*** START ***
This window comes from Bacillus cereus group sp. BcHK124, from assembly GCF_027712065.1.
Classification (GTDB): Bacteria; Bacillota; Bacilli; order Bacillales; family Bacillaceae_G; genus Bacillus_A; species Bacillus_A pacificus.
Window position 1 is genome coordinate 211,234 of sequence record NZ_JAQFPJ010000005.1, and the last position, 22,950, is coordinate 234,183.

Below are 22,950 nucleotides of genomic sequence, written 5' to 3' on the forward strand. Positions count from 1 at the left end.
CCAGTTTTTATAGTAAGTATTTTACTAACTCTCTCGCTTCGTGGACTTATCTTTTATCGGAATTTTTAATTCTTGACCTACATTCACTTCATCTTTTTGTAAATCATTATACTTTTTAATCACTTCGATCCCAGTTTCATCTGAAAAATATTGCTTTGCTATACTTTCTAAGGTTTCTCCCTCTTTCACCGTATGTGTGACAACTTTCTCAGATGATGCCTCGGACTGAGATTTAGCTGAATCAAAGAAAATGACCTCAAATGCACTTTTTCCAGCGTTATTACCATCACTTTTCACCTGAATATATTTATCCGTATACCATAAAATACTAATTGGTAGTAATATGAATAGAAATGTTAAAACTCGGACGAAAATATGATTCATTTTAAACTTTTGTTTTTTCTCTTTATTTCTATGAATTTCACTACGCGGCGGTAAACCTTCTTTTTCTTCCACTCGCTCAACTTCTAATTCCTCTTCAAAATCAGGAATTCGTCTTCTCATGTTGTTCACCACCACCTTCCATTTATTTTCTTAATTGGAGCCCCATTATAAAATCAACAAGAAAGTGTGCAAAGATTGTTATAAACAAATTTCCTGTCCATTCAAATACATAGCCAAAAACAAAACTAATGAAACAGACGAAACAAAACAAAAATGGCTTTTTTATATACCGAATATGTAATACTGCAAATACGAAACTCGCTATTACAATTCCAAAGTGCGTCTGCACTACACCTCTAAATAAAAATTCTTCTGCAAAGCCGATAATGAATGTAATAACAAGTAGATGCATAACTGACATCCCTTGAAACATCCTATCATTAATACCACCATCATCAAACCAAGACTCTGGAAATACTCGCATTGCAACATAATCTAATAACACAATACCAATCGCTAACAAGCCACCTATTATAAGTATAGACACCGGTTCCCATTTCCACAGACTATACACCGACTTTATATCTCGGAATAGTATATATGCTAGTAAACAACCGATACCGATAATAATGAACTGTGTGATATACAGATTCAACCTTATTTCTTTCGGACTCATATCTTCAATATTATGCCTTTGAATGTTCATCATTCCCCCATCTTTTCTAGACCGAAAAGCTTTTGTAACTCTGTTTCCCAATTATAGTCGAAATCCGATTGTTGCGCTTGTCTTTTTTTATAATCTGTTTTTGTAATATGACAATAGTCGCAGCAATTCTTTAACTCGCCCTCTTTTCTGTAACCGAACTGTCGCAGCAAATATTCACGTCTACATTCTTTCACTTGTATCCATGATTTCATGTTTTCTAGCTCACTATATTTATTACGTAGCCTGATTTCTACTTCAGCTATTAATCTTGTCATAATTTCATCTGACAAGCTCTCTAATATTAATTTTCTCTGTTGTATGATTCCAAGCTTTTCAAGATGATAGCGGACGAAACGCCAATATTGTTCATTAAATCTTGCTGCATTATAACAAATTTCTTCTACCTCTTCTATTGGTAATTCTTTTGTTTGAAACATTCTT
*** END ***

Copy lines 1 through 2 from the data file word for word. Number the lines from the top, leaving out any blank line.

This window comes from Bacillus cereus group sp. BcHK124, from assembly GCF_027712065.1.
Classification (GTDB): Bacteria; Bacillota; Bacilli; order Bacillales; family Bacillaceae_G; genus Bacillus_A; species Bacillus_A pacificus.